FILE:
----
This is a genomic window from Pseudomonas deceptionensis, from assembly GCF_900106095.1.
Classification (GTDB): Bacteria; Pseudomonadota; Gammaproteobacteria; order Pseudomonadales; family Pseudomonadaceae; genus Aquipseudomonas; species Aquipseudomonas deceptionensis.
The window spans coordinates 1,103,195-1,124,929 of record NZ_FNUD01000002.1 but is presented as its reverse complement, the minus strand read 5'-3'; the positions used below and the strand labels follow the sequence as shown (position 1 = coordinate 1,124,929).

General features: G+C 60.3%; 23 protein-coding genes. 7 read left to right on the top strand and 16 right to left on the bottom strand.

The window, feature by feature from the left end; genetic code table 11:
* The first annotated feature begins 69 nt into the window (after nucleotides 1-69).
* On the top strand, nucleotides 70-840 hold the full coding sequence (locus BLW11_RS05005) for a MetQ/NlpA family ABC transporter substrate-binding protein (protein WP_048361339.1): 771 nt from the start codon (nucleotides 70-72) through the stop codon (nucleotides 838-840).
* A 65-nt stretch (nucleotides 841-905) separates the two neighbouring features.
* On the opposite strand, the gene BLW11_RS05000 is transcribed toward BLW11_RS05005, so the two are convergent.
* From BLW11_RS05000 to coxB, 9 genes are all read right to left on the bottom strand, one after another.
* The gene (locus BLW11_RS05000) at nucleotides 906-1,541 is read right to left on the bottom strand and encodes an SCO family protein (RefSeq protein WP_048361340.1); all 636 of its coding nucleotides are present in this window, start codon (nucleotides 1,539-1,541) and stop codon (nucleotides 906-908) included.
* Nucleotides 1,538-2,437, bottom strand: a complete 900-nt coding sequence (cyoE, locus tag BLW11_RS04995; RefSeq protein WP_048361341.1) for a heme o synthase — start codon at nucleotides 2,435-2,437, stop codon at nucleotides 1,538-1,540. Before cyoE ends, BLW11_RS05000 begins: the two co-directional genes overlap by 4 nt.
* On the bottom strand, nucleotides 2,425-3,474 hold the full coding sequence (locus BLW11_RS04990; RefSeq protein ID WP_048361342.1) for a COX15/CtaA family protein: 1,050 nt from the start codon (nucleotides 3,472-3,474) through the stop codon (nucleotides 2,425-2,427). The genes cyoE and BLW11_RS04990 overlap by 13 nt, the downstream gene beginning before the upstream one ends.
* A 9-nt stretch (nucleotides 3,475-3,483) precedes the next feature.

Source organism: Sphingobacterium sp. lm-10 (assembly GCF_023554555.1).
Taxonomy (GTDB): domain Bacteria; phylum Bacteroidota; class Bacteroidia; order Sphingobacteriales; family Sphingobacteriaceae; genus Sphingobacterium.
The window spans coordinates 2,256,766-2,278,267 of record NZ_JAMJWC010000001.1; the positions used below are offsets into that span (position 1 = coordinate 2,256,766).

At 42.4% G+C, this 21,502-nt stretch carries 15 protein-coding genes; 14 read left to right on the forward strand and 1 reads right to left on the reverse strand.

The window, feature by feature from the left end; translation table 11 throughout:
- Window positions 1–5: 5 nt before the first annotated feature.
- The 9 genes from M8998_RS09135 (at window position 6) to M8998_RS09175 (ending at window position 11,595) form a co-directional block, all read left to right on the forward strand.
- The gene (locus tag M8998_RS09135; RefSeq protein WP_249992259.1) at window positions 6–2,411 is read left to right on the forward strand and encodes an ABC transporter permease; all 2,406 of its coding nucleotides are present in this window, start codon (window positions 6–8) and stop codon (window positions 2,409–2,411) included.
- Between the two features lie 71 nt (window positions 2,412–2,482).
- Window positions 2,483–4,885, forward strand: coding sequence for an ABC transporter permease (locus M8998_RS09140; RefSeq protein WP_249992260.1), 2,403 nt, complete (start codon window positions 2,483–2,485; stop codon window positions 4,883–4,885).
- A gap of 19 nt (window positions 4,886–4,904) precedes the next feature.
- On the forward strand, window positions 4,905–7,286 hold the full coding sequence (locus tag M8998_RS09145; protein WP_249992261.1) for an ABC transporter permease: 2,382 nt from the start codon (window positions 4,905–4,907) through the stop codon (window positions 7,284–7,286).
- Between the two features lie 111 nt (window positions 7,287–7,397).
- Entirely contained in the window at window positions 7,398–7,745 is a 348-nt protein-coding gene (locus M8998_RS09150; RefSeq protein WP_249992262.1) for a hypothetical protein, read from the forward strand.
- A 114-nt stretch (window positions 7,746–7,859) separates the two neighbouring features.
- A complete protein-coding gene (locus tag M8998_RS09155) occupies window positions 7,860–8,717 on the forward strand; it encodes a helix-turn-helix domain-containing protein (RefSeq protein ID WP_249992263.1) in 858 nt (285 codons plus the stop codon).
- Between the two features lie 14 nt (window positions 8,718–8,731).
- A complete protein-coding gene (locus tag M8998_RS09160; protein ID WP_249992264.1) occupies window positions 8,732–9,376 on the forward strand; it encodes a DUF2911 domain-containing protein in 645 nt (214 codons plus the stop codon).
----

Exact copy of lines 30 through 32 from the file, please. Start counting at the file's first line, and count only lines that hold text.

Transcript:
- A complete protein-coding gene (locus tag M8998_RS09155) occupies window positions 7,860–8,717 on the forward strand; it encodes a helix-turn-helix domain-containing protein (RefSeq protein ID WP_249992263.1) in 858 nt (285 codons plus the stop codon).
- Between the two features lie 14 nt (window positions 8,718–8,731).
- A complete protein-coding gene (locus tag M8998_RS09160; protein ID WP_249992264.1) occupies window positions 8,732–9,376 on the forward strand; it encodes a DUF2911 domain-containing protein in 645 nt (214 codons plus the stop codon).